The speaker line up is again world class we have Philip Hilderbrand the vice chairman of Blackrock, Noreen Doyle the vice chair of the board of directors of Credit Suisse, Ronan Ryan the president of IEX, Jim Cowles the CEO for Citi Bank EMEA, Patrick Manley the Zurich CEO for EMEA, President Jin Liqun of the Asian Infrastructure Investment Bank as well of course our own Taoiseach Enda Kenny.

 

While the Government and the Financial Regulator clearly shoulder a lot of the responsibility, what do you feel are the wider steps we need to take as individuals and as companies within the ecosystem in order to ensure Dublin and Ireland continue to grow as a FinTech hub?

One of the advantages of being a small country is that you can get a lot of cohesive working groups and strategies and I think IFS2020 is a good example of that. We are able to get the key industry leaders, the key startups, the key people within public policy and government together on a regular basis to make sure we are on the same page and heading in the same direction about the very positive intent we want to make for Ireland as a location for FinTech.

Competition is extremely strong worldwide for foreign direct investment, so going out into the marketplace and getting out the message beyond the two or three things that everyone recognises Ireland for.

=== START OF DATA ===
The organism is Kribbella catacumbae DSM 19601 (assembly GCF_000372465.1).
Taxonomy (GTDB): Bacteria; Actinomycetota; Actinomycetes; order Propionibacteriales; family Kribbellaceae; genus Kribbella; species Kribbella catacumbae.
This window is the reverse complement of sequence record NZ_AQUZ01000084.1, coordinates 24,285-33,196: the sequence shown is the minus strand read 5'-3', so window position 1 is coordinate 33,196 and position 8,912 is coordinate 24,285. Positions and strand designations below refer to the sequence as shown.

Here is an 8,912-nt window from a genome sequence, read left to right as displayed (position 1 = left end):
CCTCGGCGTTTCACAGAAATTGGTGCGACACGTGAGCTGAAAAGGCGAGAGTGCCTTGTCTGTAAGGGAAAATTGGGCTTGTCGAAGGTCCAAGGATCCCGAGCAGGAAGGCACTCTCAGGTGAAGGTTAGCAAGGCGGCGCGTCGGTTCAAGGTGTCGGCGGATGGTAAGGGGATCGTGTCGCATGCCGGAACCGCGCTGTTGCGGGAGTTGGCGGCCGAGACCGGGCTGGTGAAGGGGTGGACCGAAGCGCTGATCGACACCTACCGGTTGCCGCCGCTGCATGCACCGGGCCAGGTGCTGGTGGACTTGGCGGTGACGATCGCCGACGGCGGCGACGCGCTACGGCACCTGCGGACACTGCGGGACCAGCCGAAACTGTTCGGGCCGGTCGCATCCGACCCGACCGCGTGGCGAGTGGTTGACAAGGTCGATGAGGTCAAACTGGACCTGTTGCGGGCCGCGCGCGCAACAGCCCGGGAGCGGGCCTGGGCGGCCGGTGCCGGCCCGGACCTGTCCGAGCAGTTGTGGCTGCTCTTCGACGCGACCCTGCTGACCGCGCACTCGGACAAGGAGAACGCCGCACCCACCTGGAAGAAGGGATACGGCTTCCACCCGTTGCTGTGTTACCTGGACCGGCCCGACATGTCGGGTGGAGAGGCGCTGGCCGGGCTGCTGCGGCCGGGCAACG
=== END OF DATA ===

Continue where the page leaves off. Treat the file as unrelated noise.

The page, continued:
It’s great to tell people about what First Data are going to be doing in Nenagh, what Fexco are doing in Kerry, what MetLife are going to be doing in Galway, what Pramerica are doing in Letterkenny with their 1500 people and 700 software engineers.

Marsh has just set up an innovation lab, Aon has built a center of excellence for data analytics. The list goes on and on. There is just so much brilliant and positive activity happening here with real tangible outputs that are making a difference to global technology roadmaps.

So what individuals and companies can do is to always try to get that message about Ireland out in the marketplace to make sure Ireland is a number one brand for FinTech worldwide.

 


As we continue the week long series on Ireland’s Fintech Future, we talk with Anna Scally about her role as Director and Treasurer of the FinTech and Payments Association of Ireland (FPAI) and what that organisation is doing to nurture Ireland’s FinTech ecosystem. Anna is also an International Tax Partner, Head of Technology and Media and FinTech Lead at KPMG Ireland.

I am Head of Marketing at Leveris. I write about the value of technology and data in financial services and how they are changing the way people use and manage money.